May 12, 2008
Community Leaders Call for HIV Prevention Funding Boost
In a West Oakland, California, forum hosted by U.S. Representative Barbara Lee on May 9, health and federal officials met with African-American community leaders to discuss the disproportionate impact of HIV/AIDS on black Americans, the San Francisco Chronicle reports (sfgate.com, 5/10).
According to the Chronicle, African Americans made up 61 percent of new HIV infections among young people between 2001 and 2005; 48 percent of HIV infections among black men were linked to sex with other men. In addition, African-American women in the U.S. are being infected at 20 times the rate of white women, the article says. Despite these statistics, prevention funding is dwindling. The Chronicle reports that the Bush administration is proposing a $1 million reduction in HIV prevention and surveillance in the coming fiscal year.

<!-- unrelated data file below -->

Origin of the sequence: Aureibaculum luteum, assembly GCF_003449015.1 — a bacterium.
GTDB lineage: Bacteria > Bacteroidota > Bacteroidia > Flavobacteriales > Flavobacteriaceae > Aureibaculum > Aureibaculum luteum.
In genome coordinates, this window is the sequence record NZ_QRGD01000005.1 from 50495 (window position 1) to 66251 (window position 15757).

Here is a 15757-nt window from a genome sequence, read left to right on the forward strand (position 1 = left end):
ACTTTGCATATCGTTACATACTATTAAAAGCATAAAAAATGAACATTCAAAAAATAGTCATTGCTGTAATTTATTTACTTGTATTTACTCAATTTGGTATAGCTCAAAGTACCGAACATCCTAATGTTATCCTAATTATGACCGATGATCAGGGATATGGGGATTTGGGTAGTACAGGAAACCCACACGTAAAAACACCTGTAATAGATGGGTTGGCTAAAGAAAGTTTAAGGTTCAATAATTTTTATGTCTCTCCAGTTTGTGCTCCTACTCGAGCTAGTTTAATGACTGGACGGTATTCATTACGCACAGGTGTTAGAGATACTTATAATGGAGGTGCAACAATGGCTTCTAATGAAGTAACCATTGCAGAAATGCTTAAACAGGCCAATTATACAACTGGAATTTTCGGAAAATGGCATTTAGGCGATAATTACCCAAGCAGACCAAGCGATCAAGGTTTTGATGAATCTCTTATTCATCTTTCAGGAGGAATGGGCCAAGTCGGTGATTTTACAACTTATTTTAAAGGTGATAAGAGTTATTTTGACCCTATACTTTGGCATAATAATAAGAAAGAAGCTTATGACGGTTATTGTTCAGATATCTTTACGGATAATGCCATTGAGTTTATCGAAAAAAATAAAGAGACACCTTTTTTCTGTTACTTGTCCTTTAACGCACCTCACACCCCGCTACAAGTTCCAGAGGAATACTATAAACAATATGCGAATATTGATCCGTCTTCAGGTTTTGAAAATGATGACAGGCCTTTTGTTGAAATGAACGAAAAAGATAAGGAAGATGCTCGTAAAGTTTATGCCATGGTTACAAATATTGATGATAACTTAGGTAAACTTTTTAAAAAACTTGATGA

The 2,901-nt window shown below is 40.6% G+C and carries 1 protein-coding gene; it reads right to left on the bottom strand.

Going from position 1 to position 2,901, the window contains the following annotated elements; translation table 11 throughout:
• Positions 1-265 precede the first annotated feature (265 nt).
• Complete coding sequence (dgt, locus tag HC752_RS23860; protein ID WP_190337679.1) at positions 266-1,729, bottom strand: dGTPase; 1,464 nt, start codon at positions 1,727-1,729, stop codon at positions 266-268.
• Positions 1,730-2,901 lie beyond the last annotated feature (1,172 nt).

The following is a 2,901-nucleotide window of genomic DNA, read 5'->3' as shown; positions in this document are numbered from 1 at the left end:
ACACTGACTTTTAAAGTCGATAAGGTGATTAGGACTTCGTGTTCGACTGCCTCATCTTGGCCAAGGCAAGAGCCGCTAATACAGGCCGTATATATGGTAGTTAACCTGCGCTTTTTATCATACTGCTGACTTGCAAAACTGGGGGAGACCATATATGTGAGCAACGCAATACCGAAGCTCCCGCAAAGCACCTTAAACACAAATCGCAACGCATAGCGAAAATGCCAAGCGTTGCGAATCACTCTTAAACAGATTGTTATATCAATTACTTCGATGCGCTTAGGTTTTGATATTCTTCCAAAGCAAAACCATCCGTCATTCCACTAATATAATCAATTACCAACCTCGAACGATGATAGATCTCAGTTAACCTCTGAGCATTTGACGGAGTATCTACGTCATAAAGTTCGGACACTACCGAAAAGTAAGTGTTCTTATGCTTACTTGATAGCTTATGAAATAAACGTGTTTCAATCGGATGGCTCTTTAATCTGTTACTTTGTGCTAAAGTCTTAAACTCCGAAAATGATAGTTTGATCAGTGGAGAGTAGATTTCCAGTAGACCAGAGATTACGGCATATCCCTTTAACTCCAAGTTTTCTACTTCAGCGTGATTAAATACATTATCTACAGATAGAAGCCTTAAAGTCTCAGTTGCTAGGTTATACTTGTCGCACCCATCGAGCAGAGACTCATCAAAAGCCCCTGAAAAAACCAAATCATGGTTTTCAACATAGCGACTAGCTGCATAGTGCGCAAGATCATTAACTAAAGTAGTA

“The pie is only so big right now,” said U.S. Centers for Disease Control and Prevention director Dr. Julie Gerberding. “What we need is a bigger pie.”
At the forum, Gerberding noted that while she had requested $7.2 billion in CDC funding, the budget was cut to $5.9 billion in 2007.
Search: African American, Barbara Lee, U.S. Centers for Disease Control and Prevention
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